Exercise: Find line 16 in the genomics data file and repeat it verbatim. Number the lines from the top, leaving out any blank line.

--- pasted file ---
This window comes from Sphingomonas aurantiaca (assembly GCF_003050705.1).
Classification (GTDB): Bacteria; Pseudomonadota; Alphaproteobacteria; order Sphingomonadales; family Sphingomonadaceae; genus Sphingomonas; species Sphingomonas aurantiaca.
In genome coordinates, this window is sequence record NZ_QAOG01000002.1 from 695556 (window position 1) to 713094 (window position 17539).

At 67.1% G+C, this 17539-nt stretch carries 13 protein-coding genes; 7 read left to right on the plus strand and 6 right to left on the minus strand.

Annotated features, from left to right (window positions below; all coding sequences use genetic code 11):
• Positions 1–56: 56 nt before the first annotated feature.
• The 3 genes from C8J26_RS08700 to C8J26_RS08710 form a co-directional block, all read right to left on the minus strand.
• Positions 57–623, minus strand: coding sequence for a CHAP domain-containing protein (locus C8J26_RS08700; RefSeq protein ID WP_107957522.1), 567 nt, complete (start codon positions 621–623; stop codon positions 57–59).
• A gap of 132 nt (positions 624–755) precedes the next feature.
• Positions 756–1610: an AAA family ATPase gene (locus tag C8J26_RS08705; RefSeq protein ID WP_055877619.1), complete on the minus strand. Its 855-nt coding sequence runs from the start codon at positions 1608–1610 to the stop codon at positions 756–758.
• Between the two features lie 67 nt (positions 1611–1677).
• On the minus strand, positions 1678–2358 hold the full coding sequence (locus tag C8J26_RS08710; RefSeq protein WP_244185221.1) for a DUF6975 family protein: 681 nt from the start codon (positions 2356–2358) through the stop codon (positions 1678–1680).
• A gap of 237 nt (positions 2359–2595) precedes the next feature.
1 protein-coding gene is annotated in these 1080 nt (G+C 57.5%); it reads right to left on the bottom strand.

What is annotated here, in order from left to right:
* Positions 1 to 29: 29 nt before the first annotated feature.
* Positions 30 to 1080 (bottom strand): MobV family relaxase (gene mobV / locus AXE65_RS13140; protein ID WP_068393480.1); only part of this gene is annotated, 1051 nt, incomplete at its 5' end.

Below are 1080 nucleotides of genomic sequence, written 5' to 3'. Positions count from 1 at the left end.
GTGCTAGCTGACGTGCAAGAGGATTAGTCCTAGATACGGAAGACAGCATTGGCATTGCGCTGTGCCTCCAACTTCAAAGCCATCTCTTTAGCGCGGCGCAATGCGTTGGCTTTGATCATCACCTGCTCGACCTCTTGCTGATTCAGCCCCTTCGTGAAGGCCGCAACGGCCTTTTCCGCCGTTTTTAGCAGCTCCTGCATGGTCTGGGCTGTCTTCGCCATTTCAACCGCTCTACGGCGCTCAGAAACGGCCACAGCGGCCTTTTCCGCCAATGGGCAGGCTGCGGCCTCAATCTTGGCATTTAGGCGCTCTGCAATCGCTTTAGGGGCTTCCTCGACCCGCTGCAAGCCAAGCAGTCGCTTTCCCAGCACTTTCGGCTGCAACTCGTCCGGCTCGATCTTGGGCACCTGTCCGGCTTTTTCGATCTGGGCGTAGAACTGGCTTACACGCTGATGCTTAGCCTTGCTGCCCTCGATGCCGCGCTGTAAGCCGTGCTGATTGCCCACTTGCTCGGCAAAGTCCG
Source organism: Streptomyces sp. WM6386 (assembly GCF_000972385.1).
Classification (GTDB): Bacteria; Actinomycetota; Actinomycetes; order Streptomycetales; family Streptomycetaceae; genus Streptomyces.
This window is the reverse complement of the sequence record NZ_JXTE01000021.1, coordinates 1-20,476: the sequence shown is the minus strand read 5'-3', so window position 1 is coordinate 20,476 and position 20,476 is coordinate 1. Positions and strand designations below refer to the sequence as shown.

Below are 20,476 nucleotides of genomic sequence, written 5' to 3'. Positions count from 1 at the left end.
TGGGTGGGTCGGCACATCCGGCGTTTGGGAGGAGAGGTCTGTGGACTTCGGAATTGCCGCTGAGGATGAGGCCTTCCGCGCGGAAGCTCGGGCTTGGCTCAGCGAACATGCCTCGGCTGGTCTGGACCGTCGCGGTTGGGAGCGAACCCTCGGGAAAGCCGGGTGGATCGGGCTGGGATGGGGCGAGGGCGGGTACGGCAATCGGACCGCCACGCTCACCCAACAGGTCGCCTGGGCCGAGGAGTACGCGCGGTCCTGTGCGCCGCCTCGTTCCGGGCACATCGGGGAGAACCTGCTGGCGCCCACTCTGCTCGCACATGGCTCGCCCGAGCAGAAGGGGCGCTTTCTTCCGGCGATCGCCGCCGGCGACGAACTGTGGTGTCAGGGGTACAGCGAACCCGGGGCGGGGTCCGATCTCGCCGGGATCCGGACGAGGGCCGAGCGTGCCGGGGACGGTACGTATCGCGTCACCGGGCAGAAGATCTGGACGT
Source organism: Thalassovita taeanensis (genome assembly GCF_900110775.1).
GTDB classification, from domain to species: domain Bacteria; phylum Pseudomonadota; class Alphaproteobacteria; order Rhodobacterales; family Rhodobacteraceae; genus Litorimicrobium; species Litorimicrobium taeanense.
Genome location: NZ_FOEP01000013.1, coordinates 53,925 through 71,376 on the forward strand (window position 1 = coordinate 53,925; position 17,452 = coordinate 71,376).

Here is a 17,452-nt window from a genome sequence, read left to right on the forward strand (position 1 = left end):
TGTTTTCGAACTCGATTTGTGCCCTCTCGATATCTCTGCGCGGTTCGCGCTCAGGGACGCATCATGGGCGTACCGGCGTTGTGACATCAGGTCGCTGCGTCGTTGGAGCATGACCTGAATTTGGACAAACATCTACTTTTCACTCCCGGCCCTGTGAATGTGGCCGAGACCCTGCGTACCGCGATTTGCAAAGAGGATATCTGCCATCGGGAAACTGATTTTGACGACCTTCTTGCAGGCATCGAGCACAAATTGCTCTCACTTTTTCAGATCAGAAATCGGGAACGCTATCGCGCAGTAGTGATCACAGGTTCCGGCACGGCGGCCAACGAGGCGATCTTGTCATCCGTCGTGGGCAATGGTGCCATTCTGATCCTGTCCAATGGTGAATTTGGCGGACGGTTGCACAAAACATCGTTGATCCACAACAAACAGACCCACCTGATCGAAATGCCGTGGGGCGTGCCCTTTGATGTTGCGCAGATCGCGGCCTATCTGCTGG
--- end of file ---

* Positions 1 to 29: 29 nt before the first annotated feature.